THE CLOCK MAN.
Chapter Twenty-Three. Ricky Shepherd
There's nothing quite so confusing thought Ricky as he stood in the small village Baptist chapel, the one where his dad had laid into the morals of those foolish enough to turn up to listen to him. He was waiting for his bride to reach him as she made her way down the short aisle to be by his side, and he couldn't help the confusion of thoughts that formed inside his head. There's nothing quite so confusing, he thought, as a lad getting married out of the blue like I am. And despite what all the old birds in the village think there's no real cause for us to rush! She's not pregnant or anything like that, we don't have to get wed in that way, but it's all sort of happened in double-quick time, and I'm not properly sure how come.
But it had. From sitting with her that first afternoon in the snug of The Owl's Roost to she assuming they were going to get married despite the distinct absence of any kind of proposal, here he was getting wed to Annie on this very day in this very chapel.
It'd all been such a rush and palaver that people who really ought to have known better had actually suggested that they were forced by an unexpected pregnancy into the chapel, but that wasn't the case.
“Put her up the duff have you, lad,” suggested old Mr Bosworth with a twinkle in at least one eye. “Been using that wed-ding tackle of yours too soon have you, lad? Can't say I blame you, though, and it's the sort of thing I might have con-sidered when I were a lad, 'cause she's a rare beauty and that's the truth! And there's nowt gets a lad's pants off quicker than a pretty smile on a pretty face!”
She's pretty enough, but so was Jane, thought Ricky, but “She is that, boss,” he said, “and I'd be a fool to miss out on a lifetime with her because I was tardy on the up-take.”
“Aye, you would that, lad. But you look after her, see. Take real good care of her, 'cause she's had a rough time by all accounts.”
I will, Ricky had thought. I'll treat her like a princess. Damn and blast Jane, who vanished into thin air without a by-your-leave... oh, sod it, I can't think that! If I live to be a hundred I guess it'll be Jane in the front of my mind. It always was, since I was at school. And hers were the first tits I ever touched, hers was the first bra I ever loosened and always, always, always hers is the first face I see in my mind's eye each morning...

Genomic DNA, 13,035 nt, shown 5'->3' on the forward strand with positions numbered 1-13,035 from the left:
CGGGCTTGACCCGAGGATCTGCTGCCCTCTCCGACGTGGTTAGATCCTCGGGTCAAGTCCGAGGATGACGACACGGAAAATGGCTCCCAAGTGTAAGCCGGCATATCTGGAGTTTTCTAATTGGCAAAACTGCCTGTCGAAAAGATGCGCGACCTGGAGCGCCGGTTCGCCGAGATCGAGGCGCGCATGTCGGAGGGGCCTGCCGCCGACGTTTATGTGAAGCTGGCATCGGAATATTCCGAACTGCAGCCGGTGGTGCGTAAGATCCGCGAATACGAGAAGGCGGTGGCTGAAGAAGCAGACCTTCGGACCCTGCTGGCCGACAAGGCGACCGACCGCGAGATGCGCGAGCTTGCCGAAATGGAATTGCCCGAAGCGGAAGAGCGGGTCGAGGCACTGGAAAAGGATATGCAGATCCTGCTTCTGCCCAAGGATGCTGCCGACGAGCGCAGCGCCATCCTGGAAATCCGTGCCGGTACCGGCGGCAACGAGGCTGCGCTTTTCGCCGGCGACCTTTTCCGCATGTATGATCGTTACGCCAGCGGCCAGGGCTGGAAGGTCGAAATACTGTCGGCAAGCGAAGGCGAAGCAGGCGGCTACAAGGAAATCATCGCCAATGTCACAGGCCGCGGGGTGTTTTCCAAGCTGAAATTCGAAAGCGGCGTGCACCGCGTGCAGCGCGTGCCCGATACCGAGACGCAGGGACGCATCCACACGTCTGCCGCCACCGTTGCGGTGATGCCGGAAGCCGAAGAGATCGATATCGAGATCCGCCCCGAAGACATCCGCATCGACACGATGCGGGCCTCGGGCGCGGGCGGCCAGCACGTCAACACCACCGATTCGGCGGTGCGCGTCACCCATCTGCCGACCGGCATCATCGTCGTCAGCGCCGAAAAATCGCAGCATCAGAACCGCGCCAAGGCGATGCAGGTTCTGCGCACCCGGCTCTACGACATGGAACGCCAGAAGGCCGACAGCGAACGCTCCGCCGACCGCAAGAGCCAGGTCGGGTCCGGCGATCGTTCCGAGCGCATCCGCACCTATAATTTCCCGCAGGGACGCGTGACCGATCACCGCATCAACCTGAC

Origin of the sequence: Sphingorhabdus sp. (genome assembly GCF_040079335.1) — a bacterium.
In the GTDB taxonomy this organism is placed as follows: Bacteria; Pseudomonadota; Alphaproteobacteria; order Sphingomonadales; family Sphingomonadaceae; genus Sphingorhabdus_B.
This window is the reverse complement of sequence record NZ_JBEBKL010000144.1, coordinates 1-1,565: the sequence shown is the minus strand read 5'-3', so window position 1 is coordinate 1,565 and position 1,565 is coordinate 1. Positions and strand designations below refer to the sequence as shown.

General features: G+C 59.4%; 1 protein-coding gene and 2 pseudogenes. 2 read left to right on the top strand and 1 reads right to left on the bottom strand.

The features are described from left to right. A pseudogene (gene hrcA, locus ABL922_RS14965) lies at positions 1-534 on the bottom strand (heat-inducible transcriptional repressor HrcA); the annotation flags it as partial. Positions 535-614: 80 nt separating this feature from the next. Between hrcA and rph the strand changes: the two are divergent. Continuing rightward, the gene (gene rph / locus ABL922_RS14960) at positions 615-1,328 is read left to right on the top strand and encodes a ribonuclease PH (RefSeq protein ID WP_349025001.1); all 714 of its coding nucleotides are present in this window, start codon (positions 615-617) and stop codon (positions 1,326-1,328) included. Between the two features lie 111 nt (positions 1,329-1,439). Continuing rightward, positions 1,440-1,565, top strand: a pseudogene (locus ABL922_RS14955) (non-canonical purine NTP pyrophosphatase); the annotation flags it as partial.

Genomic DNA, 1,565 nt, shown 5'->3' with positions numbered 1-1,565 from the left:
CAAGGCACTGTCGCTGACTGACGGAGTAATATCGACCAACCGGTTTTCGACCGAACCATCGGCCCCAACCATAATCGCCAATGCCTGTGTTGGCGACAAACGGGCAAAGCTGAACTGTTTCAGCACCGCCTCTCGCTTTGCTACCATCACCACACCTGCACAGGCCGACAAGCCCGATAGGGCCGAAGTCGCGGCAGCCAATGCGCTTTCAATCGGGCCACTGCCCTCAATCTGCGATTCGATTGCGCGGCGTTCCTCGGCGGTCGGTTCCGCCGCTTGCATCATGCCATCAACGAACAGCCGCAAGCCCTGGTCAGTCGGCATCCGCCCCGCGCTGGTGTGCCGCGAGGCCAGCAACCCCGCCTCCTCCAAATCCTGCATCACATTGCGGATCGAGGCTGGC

He'd told Annie about Jane. After all, she now lived in his first love's house. She'd bought it, a girl buying a house, unheard of almost, and she lived there and he'd visited her there. She'd got work locally, spookily at the same mill where Jane had worked.
And then he'd told her about Sophie, how they'd been together for teo years before circumstances had sent him back hone and her to University. And she'd said “We're they the only girls you've had, Ricky?” and he'd said “I never actually had them in the way most folks mean had them,” he'd told her shortly, though he remembered, in the corner of his mind, that last night with Sophie.
“I'm not prying,” she'd said.
But you were, sweet Annie, you were. You wanted to know who might come out of the far distance on any random day and put their bid in for me, though I know perfectly well that I'm no prize catch...
“Jane was the first, and during my call-up when I was goodness-knows how many miles from home there was Sophie, and they're the only girlfriends I've had.”
“Maybe you should have married one of them?” said Annie, questioningly.
“I did it with Sophie, just the once, if that's what you're trying to find out,” he'd told her, crossly, and immediately wished he hadn't. That was private, between him and Sophie, and not for a newcomer like Annie to need to know. And it hadn't been like he'd dominated the girl against her will. In truth, it had been more like she'd dominated him, though he'd never honestly say it had been against his will.
But none of it had mattered. The truths – they rolled off Annie's back like water from a duck's plumage.
“I think we should get married,” she'd said when they'd barely known each other for six months. They were out in her small back yard because, she said, a family of blue tits was in a low tree and she loved the sounds of nature. Then she'd continued, “I know that I love you, Ricky, and I'm pretty sure you feel the same way about me...”